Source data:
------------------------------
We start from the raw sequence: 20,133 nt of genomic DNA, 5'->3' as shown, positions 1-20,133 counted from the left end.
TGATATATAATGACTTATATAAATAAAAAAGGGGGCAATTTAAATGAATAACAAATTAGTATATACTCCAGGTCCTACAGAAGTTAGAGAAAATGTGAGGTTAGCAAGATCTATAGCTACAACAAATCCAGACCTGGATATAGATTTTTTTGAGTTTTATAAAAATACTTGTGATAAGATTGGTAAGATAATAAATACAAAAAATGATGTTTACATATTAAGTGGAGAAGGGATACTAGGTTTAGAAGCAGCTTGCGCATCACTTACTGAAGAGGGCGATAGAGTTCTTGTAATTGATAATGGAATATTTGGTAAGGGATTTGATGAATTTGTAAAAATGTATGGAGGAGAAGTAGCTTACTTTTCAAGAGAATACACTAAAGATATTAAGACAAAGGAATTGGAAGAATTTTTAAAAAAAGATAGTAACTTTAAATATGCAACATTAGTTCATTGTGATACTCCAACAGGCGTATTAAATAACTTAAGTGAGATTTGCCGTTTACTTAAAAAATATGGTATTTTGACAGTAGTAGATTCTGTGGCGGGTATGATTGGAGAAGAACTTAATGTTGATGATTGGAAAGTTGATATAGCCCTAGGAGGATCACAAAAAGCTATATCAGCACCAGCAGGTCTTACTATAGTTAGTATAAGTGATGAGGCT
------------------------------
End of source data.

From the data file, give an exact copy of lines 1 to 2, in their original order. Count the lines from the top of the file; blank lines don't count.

We start from the raw sequence: 20,133 nt of genomic DNA, 5'->3' as shown, positions 1-20,133 counted from the left end.
TGATATATAATGACTTATATAAATAAAAAAGGGGGCAATTTAAATGAATAACAAATTAGTATATACTCCAGGTCCTACAGAAGTTAGAGAAAATGTGAGGTTAGCAAGATCTATAGCTACAACAAATCCAGACCTGGATATAGATTTTTTTGAGTTTTATAAAAATACTTGTGATAAGATTGGTAAGATAATAAATACAAAAAATGATGTTTACATATTAAGTGGAGAAGGGATACTAGGTTTAGAAGCAGCTTGCGCATCACTTACTGAAGAGGGCGATAGAGTTCTTGTAATTGATAATGGAATATTTGGTAAGGGATTTGATGAATTTGTAAAAATGTATGGAGGAGAAGTAGCTTACTTTTCAAGAGAATACACTAAAGATATTAAGACAAAGGAATTGGAAGAATTTTTAAAAAAAGATAGTAACTTTAAATATGCAACATTAGTTCATTGTGATACTCCAACAGGCGTATTAAATAACTTAAGTGAGATTTGCCGTTTACTTAAAAAATATGGTATTTTGACAGTAGTAGATTCTGTGGCGGGTATGATTGGAGAAGAACTTAATGTTGATGATTGGAAAGTTGATATAGCCCTAGGAGGATCACAAAAAGCTATATCAGCACCAGCAGGTCTTACTATAGTTAGTATAAGTGATGAGGCT